Aniline dye is an accursed thing, and Gigotto (one of Peppone's most valued henchmen), on receiving the baptism of red paint, remained for three days concealed in his house scrubbing his face with every conceivable concoction, after which he was compelled to go out and work. The facts had already become generally known and he found himself greeted with the nickname of "Redskin." Don Camillo fanned the flames until a day came when, returning from a visit to the doctor, he discovered too late that the handle of his front door had received a coating of red. Without uttering so much as one word, Don Camillo went and sought out Gigotto at the tavern and with a blow that was enough to blind an elephant liberally daubed his face with the paint collected from the door handle. Naturally, the occurrence immediately took on a political aspect and, in view of the fact that Gigotto was supported by a half a dozen of his own party, Don Camillo was compelled to use a bench in self-defense.
     The six routed by the bench were seething with fury. The tavern was in an uproar and the same evening some unknown person serenaded Don Camillo by throwing a firework in front of the presbytery door.
     People were getting anxious and it needed but a spark to set fire to the tinder. And so, one fine morning, Don Camillo received an urgent summons to the town because the bishop wished to speak to him.
     The bishop was old and bent, and in order to look Don Camillo in the face he had to raise his head considerably. "Don Camillo," said the bishop, "you are not well. You need to spend a few months in a beautiful mountain village, Yes, yes; the parish priest at Puntarossa has died recently, and so we shall kill two birds with one stone: you will be able to reorganize the parish for me and at the same time you will re-establish your health. Then you will come back fresh as a rose. You will be supplied by Don Pietro, a young man who will make no trouble for you. Are you pleased, Don Camillo?"
     "No, Monsignor; but I shall leave as soon as Monsignor
     "Good," replied the bishop. "Your discipline is the more meritorious inasmuch as you accept without discussion my instructions to do something that is against your personal inclinations."
     "Monsignor, you will not be displeased if the people of my parish say that I have run away because I was afraid?"
     "No," replied the old man, smiling. "Nobody on this earth could ever think that Don Camillo was afraid. Go with God, Don Camillo, and leave benches alone; they can never constitute a Christian argument."
     The news spread quickly in the village. Peppone had announced it in person at a special meeting. "Don Camillo is going," he proclaimed. "Transferred to some God-forsaken mountain village. He is leaving tomorrow afternoon at three o'clock."
     "Hurrah!" shouted the entire meeting. "And may he croak when he gets there. . . ."
     "All things considered, it's the best way out," said Pep¬pone. "He was beginning to think he was the King and the Pope rolled into one, and if he had stayed here we should have had to give him a super dressing-down. This saves us the trouble."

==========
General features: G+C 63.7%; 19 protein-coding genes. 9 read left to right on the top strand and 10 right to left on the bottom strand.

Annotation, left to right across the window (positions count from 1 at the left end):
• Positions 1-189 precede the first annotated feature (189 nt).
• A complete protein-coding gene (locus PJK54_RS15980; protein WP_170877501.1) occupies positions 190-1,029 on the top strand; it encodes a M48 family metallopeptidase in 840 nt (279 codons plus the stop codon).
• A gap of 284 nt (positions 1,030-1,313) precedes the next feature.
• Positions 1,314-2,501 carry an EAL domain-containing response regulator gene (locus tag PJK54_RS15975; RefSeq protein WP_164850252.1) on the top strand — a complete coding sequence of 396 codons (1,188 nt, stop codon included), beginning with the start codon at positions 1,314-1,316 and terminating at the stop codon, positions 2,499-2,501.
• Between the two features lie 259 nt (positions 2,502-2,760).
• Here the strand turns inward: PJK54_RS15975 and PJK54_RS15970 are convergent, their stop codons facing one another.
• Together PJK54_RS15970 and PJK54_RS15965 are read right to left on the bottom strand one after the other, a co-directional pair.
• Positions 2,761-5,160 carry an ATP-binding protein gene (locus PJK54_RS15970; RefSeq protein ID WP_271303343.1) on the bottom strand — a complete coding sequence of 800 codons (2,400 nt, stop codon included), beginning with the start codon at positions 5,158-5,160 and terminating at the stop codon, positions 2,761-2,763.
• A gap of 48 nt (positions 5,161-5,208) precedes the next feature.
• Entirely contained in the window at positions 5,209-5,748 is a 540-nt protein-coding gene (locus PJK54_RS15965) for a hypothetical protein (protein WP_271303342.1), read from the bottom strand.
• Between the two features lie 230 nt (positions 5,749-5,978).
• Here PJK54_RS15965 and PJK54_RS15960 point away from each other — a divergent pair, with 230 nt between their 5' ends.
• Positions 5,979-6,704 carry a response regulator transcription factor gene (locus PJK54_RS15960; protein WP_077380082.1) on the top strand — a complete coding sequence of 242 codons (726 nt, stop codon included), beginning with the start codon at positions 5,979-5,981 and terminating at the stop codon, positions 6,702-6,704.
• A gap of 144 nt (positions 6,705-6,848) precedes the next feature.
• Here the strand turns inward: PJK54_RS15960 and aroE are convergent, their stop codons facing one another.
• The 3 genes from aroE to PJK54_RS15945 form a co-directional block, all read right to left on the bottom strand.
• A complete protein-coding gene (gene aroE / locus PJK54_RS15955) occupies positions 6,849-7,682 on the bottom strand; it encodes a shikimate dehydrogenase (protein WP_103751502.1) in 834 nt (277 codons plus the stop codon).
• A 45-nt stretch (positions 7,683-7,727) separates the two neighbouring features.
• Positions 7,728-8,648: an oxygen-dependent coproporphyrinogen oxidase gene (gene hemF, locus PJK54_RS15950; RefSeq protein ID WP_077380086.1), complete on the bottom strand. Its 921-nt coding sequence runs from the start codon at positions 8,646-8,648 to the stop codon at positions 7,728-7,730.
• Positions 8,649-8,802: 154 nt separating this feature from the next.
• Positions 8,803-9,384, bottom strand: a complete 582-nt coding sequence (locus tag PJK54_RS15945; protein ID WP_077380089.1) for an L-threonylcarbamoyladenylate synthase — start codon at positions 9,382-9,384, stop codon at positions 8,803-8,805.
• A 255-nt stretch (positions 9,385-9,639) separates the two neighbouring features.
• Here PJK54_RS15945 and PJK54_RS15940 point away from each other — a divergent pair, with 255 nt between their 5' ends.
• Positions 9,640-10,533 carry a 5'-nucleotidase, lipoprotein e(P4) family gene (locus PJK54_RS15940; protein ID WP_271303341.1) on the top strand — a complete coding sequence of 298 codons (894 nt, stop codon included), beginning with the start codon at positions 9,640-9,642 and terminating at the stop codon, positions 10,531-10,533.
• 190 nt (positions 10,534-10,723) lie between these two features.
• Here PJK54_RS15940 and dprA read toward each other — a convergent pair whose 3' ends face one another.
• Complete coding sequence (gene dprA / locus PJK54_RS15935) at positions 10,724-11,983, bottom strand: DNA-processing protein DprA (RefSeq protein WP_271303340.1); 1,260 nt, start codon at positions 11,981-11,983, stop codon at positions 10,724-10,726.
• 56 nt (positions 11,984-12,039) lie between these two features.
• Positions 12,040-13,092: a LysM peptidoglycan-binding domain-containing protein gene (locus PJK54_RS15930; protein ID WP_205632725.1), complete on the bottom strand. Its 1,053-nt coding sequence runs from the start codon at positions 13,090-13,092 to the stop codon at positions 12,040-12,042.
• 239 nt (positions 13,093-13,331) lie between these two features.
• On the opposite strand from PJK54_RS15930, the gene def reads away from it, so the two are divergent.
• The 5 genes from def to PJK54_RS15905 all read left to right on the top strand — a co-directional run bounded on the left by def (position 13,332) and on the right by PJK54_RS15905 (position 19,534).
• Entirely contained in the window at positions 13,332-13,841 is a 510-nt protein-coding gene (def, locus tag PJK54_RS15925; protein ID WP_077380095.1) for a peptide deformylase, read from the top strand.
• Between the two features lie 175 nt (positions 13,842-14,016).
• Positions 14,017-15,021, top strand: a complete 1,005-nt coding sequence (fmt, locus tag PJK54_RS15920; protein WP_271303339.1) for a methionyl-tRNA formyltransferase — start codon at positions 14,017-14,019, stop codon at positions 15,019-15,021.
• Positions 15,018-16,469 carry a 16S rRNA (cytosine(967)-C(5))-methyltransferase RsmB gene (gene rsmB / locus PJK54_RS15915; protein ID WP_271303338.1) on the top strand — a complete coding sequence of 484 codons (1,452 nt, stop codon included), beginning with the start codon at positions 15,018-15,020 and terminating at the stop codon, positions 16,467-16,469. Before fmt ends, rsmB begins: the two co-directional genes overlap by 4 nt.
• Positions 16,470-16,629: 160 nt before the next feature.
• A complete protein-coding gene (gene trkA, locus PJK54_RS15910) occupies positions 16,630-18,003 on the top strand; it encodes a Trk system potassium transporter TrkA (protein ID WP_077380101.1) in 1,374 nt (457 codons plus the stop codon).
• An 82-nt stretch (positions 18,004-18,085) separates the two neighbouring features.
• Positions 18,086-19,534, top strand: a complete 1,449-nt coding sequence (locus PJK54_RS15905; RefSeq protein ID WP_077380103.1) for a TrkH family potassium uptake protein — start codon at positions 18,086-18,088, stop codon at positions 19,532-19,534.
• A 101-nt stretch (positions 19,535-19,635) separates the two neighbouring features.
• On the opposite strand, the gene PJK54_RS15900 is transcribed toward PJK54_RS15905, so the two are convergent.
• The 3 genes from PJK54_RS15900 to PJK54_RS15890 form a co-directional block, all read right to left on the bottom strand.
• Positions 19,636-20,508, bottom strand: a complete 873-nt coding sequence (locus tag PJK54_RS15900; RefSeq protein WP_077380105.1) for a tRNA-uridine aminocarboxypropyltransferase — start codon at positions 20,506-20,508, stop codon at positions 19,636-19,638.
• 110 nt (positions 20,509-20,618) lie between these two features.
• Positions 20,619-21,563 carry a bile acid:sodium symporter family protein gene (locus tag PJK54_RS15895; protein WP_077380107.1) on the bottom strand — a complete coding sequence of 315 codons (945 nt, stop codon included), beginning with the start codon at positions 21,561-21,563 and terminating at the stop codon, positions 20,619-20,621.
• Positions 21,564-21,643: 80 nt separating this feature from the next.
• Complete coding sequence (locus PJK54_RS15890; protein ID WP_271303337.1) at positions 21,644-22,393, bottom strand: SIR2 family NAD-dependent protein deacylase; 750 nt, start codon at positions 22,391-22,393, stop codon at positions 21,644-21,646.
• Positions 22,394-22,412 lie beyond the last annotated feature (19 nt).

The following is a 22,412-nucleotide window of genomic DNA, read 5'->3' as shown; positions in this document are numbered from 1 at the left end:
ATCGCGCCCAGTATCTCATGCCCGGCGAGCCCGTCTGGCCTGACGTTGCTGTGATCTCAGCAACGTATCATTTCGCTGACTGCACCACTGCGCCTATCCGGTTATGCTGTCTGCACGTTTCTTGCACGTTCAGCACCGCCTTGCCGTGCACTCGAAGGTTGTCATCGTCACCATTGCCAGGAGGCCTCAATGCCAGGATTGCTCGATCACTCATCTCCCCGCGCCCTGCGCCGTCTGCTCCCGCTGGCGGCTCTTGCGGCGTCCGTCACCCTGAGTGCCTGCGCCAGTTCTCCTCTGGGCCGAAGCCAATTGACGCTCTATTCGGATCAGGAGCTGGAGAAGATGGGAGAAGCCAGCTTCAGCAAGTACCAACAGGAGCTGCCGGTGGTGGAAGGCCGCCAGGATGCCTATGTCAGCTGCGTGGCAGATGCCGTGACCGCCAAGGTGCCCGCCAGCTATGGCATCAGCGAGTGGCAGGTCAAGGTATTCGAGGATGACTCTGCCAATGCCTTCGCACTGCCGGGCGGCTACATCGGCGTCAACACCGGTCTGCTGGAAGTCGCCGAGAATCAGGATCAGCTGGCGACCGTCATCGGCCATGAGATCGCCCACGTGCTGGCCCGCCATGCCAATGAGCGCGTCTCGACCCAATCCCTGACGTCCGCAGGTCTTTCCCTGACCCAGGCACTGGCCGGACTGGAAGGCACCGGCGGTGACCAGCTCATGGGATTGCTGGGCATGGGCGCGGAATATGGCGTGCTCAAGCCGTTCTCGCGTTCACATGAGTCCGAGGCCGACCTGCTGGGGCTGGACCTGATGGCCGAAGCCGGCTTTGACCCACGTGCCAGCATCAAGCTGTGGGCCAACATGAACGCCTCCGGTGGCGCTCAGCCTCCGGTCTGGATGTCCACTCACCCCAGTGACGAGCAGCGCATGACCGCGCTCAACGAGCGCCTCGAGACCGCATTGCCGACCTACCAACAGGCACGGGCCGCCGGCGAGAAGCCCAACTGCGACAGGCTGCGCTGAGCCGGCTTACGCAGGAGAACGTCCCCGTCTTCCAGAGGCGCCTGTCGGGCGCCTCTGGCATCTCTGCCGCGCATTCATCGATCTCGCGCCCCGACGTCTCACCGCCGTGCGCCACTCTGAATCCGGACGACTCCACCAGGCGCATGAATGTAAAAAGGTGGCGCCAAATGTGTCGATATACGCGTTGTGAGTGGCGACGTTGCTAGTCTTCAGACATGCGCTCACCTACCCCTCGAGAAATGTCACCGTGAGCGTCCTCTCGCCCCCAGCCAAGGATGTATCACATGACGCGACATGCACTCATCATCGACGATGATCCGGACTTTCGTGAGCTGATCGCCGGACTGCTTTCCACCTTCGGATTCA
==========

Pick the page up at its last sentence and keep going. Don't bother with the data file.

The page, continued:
"And he should be left to slink away like a whipped cur," howled Brusco. "Make the village understand that there will be trouble for anyone who is seen about the church square from three to half-past."
     The hour struck and Don Camillo went to say goodbye to the Lord above the altar. "I wish I could have taken You with me," sighed Don Camillo.
     "I shall go with you just the same," replied the Lord. "Don't you worry."
     "Have I really done anything bad enough to deserve being sent away?" asked Don Camillo.
     "Then they really are all against me," sighed Don Camillo.
     "All of them," replied the Lord. "Even Don Camillo himself disapproves of what you have done."
     "That is true enough," Don Camillo acknowledged. "I could hit myself."
     "Keep your hands quiet, Don Camillo, and a pleasant journey to you."
     In a town fear can affect 50 per cent, of the people, but in a village the percentage is doubled. The roads were deserted. Don Camillo climbed into the train, and when he watched his church tower disappear behind a clump of trees he felt very bitter indeed. "Not even a dog has remembered me," he sighed. "It is obvious that I have failed in my duties and it is also obvious that I am a bad lot."
     The train was a slow one that stopped at every station, and it therefore stopped at Boschetto, a mere cluster of four houses three or four miles from Don Camillo's own village. And so, quite suddenly, Don Camillo found his compartment invaded; he was hustled to the window and found himself face to face with a sea of people who were clapping their hands and throwing flowers.
     "Peppone's men said that if anyone in the village showed up at your departure it meant a hiding," the steward from Stradalunga was explaining, "and so, in order to avoid trouble, we all came on here to say goodbye to you."
     Don Camillo was completely dazed and felt a humming in his ears, and when the train moved off the entire compart¬ment was filled with flowers, bottles, bundles and parcels of all sizes, while poultry with their legs tied together clucked and protested from the baggage nets overhead.
     But there was still a thorn in his heart. "And those others? They must really hate me to have done such a thing! It wasn't even enough for them to get me sent away!"
     A quarter of an hour later the train stopped at Bosco, the last station of the Commune. There Don Camillo heard himself called by name, and going to the window beheld Mayor Peppone and his entire gang. Mayor Peppone made the following speech:
     "Before you leave the territory of the Commune, it seems to us proper to bring you the greetings of the population and good wishes for a rapid recovery, the which will enable a speedy return to your spiritual mission."
     Then, as the train began to move, Peppone took off his hat with a sweeping gesture and Don Camillo also removed his hat and remained standing at the window with it posed in the air like a statue of the Risorgimento.
     The church at Puntarossa sat on the top of the mountain and looked like a picture postcard. When Don Camillo reached it he inhaled the pine-scented air deeply and exclaimed with satisfaction:
     "A bit of rest up here will certainly do me good, the which will enable a speedy return to my spiritual mission."
     And he said it quite gravely, because to him that "the which" was of more value than the sum of all Cicero's orations.
Go on to chapter nine, Return to the Fold     on this website.